He and the Failles are doing everything they can to build the business. “Customers can call us on their way home from work to place an order, and we’ll have it waiting,” the butcher says. They hope to implement a home delivery service soon. “Hey, if you can get a pizza delivered afternoons between 4 and 6 p.m. within 30 minutes, we figure we can do the same.”
To find the ideal location, the Failles worked with Bruce Norfleet of Railsedge Enterprises in Hillsborough and wound up in this small mixed-use center near the intersection of Routes 518 and 601 (The Great Road) in a space that had previously been a gelato shop. The couple did not take out loans to get the store up and running. “It was done all out of our pockets,” Lynne says.
Mark Faille has been animal farming for about 12 years. He and his first wife, Karen, started out with a farm in Hopewell that they initially called Stonyfield. He made his first profit five years later. Lynne and Mark, who will have been married four years this month, lease the 220-acre Skillman farm from Dave McAlpin but own 400 acres in Fort Ann, New York (about 15 minutes from Lake George), as well as farms in Baskerville and La Crosse, Virginia.
“We travel by car between the farms, me with the laptop open the whole time,” Lynne says. In addition to animal husbandry much of the Simply Grazin’ acreage is devoted to what Lynne calls “custom farming of other people’s hay.” Between them, the Failles, both 49, are raising three children: Dylan, 20; Taylor, 19; and Stacie, 14. Mallery’s Meats is named in memory of one of Mark’s daughters who passed away as a toddler, years ago, from a fatal heart condition. The store opened on the anniversary of her death.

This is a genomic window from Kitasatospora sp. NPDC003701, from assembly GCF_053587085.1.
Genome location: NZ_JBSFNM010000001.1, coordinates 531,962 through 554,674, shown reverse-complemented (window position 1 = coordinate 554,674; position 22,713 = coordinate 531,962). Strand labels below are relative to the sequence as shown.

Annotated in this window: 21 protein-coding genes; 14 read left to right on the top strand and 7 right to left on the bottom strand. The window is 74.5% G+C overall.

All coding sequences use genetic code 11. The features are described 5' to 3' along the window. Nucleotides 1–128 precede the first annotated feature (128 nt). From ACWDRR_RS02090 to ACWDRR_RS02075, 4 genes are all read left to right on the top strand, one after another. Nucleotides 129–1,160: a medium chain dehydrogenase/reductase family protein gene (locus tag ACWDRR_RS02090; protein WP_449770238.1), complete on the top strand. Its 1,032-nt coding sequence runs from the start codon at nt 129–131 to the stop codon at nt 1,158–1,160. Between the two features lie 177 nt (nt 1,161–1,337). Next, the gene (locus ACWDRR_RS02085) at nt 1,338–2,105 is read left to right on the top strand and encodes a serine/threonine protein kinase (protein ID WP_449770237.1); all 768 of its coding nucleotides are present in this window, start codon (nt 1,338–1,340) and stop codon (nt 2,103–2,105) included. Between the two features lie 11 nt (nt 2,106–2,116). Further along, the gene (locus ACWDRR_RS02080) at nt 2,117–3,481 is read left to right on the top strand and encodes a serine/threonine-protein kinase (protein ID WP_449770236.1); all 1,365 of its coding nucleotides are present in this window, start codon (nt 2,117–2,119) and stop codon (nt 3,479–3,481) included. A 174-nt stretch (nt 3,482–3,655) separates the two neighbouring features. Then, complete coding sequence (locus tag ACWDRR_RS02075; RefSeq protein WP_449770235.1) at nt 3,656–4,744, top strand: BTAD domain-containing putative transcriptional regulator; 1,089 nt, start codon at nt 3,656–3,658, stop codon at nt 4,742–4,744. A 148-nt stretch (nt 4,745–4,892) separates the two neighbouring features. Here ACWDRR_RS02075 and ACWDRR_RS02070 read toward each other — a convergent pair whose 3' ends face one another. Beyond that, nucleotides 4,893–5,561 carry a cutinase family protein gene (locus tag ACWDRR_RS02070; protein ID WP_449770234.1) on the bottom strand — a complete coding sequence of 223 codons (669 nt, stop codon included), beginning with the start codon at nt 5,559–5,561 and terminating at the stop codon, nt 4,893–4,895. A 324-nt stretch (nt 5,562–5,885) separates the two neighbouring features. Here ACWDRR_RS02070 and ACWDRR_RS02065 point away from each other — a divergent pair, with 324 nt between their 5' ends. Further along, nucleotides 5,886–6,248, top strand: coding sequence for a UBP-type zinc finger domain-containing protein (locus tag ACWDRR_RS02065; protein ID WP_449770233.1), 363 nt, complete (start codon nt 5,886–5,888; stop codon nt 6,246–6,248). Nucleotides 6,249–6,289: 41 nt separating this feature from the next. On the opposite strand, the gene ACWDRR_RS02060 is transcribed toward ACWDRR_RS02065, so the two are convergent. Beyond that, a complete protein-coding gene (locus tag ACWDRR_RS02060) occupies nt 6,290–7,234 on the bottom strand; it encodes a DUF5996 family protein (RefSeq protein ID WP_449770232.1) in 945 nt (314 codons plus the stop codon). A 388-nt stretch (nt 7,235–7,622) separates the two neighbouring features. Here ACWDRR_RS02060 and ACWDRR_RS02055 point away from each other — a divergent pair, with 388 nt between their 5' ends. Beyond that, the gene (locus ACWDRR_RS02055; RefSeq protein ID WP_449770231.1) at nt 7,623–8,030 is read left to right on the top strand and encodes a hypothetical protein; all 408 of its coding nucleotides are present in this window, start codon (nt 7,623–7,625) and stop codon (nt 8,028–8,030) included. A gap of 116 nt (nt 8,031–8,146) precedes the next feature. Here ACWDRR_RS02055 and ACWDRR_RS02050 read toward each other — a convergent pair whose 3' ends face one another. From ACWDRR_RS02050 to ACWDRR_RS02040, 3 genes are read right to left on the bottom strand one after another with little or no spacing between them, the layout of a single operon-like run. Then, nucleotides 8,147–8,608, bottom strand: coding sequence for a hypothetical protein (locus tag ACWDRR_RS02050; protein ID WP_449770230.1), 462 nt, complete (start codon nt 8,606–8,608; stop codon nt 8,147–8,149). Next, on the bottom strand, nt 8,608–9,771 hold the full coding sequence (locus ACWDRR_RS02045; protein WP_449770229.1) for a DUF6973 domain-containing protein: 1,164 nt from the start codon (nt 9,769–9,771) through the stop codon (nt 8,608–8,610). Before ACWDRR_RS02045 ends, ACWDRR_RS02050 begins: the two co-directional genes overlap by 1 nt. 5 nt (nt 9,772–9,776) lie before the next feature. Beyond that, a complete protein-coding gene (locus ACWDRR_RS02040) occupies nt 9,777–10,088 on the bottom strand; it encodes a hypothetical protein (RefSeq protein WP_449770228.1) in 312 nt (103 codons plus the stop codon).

I visited Mallery’s one week later, at which point Mike Catana said sales had continued very strong. I watched as he assisted Cynthia and Sam Earle of Plainsboro, who have been buying Simply Grazin’ meats for the last two years, direct from the farm, during which time they became members of its membership program. “At the top, or gold, level for an annual membership fee of $99 you get a 35 percent discount on most meats,” Sam Earle explained. “The membership fee is well worth it.”
I could easily see why for this couple in particular. They follow the Atkins (high protein) diet, and only halfway through their shopping trip had amassed three dozen eggs, a quart of pickles, cans of tomatoes, assorted fresh produce, lunch meats, and many pounds of spare ribs and other meats. They were still adding on at the time of my departure. Before that, I had commented to the Earles that the trip from Plainsboro was not a short one. “We’ll go as far as it takes,” Sam said, adding that he and his wife had tried meat from other grass-fed operations in the area. “But Simply Grazin’s is by far the tastiest.”
Mallery’s Grazin’ Meats, 382 Route 518, Skillman. Hours: Tuesday through Sunday, 11 a.m. to 7 p.m. 609-309-5451. www.mallerysgrazinmeats.com.
Pat Tanner blogs at www.dinewithpat.com.